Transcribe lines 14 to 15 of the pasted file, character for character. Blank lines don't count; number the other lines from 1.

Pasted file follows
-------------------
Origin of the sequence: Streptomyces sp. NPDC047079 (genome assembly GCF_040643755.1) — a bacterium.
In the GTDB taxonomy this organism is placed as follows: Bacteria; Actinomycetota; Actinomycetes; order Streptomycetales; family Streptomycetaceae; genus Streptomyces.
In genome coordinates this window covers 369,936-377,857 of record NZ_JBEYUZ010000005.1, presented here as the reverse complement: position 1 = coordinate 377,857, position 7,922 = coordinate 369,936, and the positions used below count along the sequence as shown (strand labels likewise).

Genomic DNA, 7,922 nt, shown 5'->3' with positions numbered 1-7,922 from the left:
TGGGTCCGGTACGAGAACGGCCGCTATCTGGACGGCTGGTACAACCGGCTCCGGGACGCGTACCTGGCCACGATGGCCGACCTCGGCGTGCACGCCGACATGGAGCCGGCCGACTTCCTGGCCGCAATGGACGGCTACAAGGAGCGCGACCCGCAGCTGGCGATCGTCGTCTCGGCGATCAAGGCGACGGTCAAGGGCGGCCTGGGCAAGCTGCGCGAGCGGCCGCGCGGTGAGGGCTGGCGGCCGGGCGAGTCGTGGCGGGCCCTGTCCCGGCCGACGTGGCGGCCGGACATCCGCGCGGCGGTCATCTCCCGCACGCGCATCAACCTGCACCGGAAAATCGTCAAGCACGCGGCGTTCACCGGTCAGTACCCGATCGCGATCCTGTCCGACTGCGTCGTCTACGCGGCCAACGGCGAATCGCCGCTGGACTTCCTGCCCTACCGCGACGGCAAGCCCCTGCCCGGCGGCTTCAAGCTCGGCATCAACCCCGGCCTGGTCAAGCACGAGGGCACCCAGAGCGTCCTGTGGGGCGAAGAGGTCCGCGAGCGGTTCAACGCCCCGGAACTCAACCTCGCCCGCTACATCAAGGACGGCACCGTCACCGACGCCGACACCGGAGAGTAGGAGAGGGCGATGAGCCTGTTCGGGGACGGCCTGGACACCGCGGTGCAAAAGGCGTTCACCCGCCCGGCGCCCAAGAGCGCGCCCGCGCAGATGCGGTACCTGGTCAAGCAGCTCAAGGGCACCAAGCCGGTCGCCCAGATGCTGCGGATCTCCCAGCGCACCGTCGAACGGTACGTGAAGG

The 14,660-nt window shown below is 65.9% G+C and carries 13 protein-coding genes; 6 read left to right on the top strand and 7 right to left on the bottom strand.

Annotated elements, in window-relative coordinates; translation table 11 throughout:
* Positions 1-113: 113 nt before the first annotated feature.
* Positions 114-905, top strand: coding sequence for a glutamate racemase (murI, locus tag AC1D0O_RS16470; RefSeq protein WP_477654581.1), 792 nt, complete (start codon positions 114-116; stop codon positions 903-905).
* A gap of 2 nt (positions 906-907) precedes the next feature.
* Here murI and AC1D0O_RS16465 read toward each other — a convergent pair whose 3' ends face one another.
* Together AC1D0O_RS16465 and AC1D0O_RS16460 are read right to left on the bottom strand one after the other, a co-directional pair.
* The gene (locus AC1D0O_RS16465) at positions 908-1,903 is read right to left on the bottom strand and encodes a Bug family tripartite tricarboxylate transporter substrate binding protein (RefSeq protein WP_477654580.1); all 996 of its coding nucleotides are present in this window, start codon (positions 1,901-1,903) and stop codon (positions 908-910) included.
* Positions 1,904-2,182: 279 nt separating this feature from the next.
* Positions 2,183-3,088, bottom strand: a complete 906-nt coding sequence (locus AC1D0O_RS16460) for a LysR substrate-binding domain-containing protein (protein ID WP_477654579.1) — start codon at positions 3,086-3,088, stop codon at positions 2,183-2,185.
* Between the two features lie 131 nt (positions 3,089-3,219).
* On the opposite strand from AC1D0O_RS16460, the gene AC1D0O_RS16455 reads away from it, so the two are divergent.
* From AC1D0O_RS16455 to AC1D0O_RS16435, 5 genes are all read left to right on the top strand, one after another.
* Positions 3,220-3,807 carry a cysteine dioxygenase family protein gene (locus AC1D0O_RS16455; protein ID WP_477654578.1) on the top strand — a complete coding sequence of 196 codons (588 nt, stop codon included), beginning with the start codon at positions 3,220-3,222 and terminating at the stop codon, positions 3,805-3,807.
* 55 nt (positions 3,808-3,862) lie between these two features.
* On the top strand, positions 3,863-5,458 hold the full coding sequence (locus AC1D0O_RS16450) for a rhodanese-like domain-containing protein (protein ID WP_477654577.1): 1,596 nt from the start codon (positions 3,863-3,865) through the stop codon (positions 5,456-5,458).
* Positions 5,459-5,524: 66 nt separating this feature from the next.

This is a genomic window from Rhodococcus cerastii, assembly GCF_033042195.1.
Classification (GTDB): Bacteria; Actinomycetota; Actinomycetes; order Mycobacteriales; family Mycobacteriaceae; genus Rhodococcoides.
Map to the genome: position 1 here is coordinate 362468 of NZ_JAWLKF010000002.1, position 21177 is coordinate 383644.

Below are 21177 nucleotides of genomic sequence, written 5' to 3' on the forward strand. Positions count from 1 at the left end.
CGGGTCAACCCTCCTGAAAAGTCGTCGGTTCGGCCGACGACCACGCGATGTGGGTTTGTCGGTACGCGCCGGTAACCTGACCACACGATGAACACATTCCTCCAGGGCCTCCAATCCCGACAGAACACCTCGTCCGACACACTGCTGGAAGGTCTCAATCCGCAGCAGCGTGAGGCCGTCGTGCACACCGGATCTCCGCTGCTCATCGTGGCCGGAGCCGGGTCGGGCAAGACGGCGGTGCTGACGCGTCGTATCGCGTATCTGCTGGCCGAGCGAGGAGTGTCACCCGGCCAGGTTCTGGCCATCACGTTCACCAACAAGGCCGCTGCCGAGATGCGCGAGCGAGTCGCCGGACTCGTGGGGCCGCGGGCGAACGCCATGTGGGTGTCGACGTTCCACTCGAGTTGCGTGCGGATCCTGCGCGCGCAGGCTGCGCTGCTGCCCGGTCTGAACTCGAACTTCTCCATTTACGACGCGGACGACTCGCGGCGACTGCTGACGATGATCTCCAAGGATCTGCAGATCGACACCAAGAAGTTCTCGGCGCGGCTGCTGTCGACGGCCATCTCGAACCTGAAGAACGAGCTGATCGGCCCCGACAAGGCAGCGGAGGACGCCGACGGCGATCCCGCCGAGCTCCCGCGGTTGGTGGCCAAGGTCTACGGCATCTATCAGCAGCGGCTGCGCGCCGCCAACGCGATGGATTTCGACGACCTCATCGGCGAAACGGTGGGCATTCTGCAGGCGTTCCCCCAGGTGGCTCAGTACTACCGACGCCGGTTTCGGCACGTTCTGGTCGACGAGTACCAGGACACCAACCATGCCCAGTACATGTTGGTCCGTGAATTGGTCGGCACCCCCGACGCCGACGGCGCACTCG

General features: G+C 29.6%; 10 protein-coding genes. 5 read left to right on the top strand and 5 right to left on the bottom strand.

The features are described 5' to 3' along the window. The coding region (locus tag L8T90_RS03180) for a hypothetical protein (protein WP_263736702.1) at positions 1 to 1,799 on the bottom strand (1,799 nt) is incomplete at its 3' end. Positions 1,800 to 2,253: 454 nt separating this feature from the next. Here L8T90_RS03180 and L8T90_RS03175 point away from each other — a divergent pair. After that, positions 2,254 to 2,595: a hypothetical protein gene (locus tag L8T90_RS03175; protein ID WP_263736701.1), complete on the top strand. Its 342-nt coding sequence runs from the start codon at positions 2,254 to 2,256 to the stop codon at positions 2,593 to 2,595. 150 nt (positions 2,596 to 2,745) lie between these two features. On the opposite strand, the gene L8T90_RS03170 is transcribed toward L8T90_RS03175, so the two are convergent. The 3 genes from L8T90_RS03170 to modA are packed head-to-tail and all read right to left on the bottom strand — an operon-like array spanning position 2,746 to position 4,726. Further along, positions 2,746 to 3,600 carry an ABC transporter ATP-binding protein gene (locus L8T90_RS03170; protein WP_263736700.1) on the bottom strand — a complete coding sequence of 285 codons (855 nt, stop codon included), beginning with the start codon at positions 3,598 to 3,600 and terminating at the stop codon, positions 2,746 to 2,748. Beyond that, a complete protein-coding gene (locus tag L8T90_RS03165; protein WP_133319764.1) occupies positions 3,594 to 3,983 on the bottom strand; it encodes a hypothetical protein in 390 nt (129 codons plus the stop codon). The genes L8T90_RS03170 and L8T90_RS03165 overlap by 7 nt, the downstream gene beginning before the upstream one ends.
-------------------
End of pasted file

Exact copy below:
* Positions 1,904-2,182: 279 nt separating this feature from the next.
* Positions 2,183-3,088, bottom strand: a complete 906-nt coding sequence (locus AC1D0O_RS16460) for a LysR substrate-binding domain-containing protein (protein ID WP_477654579.1) — start codon at positions 3,086-3,088, stop codon at positions 2,183-2,185.